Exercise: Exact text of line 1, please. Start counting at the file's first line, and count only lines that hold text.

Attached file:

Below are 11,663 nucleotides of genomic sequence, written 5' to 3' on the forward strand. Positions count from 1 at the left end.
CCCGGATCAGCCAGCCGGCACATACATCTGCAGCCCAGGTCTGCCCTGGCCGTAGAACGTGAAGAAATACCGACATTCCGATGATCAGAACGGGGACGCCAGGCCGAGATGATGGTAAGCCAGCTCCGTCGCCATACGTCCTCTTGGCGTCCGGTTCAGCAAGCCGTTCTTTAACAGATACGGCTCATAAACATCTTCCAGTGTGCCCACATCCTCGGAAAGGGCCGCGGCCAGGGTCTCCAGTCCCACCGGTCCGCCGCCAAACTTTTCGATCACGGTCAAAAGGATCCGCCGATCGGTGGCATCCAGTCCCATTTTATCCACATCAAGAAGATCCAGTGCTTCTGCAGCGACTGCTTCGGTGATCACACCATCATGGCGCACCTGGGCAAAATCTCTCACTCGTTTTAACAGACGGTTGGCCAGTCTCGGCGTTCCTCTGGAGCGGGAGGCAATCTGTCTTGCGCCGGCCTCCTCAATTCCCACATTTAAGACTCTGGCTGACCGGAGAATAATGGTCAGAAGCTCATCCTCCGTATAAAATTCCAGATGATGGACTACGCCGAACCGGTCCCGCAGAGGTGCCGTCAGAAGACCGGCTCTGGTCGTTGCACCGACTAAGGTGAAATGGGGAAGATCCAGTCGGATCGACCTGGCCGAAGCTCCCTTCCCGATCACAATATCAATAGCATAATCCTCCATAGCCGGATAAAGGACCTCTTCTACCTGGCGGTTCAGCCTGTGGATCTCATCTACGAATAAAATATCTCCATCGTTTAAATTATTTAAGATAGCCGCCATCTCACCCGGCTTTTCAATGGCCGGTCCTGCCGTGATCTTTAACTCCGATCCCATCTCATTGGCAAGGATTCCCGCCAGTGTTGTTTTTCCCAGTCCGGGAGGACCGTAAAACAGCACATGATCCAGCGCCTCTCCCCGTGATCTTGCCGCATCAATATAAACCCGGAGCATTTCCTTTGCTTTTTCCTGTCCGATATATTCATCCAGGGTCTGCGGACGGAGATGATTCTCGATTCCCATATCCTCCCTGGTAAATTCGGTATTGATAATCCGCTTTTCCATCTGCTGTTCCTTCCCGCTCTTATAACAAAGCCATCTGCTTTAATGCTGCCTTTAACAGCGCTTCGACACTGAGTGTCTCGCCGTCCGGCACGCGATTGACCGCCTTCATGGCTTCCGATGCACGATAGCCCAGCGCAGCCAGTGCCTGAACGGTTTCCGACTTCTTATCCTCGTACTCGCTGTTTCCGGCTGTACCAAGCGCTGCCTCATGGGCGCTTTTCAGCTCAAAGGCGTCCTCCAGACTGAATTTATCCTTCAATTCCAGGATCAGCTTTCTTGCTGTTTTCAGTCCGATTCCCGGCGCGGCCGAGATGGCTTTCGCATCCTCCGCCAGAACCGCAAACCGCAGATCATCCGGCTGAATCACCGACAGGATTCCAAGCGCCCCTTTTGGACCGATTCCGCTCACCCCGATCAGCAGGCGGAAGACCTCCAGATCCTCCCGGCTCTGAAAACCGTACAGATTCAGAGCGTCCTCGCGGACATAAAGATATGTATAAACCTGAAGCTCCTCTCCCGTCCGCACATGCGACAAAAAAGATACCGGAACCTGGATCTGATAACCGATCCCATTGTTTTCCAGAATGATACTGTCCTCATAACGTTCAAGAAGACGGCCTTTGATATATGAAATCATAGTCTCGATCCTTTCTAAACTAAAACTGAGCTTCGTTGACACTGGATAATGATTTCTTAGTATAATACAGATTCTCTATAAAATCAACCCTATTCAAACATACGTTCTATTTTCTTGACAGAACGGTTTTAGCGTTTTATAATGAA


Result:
Below are 11,663 nucleotides of genomic sequence, written 5' to 3' on the forward strand. Positions count from 1 at the left end.